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‘Inspiring’ Amputee From Mass. Tackles Swim Across Vt. Lake

Mike Welsch from Shirley crossed the length of Lake Willoughby Thursday

A man from Massachusetts swam across a well-known lake in Vermont's Northeast Kingdom Thursday, despite a big mobility challenge that made the feat even more impressive.

Former U.S. Marine Mike Welsch of Shirley swims waterways around the Northeast, aiming to both motivate and inspire.

"This is gorgeous," the long-distance swimmer said before he conquered Lake Willoughby in Westmore. "It's just beautiful."

Welsch was tackling what he estimated was a roughly five-mile swim between Willoughby's north and south beaches, with just one leg.

"If I can do it, you can do it," Welsch told necn and NBC10 Boston. "And if you can dream it, you can become it."

He lost his left leg nearly 40 years ago, when he said he rode his motorcycle drunk and had a nasty crash.

"It was my own stupidity," the amputee recalled, saying luckily, he was the only one hurt in the wreck. "I could've been in a wheelchair. I could've been dead, and by the grace of God, I only lost one leg."

Now, when Welsch gets news or social media attention for his impressive swims, like of Lake Winnipesaukee in New Hampshire or portions of the Connecticut River, he uses the spotlight to urge others never to drive drunk.

"I'm just very fortunate to still be alive and swimming and enjoying this world, you know?" Welsch said.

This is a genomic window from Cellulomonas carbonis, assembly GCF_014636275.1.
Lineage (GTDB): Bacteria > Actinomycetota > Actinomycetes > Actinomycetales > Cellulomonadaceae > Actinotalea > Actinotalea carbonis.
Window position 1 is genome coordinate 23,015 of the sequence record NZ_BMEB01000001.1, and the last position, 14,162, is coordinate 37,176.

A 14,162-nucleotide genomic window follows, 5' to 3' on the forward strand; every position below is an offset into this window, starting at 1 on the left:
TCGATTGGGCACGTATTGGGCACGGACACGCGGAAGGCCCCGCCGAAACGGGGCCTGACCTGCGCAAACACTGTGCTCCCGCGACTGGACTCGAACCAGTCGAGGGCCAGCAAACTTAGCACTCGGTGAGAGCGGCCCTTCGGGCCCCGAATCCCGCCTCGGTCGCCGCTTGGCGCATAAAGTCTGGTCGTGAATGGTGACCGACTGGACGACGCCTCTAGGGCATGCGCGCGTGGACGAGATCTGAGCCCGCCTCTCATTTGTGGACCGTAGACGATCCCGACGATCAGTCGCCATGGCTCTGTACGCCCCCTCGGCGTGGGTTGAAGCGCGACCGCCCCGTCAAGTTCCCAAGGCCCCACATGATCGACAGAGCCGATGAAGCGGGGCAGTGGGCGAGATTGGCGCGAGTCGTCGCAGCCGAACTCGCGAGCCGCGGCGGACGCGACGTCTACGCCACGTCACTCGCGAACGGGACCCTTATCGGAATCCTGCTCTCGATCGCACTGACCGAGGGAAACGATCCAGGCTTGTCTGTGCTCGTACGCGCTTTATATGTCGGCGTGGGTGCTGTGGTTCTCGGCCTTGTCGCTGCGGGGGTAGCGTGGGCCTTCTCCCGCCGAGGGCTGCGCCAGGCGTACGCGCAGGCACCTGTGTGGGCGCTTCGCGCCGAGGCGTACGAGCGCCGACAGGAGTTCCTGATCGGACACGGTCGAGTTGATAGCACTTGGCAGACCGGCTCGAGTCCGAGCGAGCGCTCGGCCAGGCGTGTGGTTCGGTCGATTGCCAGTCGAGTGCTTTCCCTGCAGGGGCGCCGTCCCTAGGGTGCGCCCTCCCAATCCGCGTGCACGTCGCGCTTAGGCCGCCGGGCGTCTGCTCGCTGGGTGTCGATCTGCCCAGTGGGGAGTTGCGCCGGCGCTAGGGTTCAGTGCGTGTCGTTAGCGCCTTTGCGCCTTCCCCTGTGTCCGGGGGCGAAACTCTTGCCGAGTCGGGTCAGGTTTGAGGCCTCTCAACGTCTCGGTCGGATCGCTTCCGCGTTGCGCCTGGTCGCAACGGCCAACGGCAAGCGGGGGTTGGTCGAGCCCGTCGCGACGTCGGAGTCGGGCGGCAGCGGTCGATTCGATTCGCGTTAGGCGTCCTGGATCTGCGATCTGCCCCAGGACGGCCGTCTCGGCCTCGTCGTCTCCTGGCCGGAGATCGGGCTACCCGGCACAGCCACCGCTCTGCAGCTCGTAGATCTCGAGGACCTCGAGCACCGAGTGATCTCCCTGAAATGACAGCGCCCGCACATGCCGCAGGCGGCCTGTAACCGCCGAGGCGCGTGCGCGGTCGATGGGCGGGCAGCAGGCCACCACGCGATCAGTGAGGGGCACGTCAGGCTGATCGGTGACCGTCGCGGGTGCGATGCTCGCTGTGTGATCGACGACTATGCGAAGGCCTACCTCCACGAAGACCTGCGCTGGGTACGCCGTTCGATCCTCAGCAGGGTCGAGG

The swimmer said during his hourslong swims, his mind is usually on his kids, girlfriend, and woodworking projects.

Observers Thursday said they were wowed that Mike can go for miles as an amputee, and without help from a flipper.

"That's pretty brave — this is a tough lake," said swimmer Gail St. Hilare, who was visiting Westmore from Townsend, Massachusetts. "You have to have some strong will."

"I don't even know what to say," added kayaker Seth Aubuchon, who met Welsch Wednesday and agreed to paddle alongside him for support throughout the duration of Thursday's swim. "It's incredible. It's inspiring."

Welsch said it is too soon to know which waters he will tackle for his next test of endurance.

"One lake at a time," the swimmer said.

This was Welsch's last long-distance swim of the season, he said. During the fall and winter, he'll be training in a pool back home in Massachusetts.

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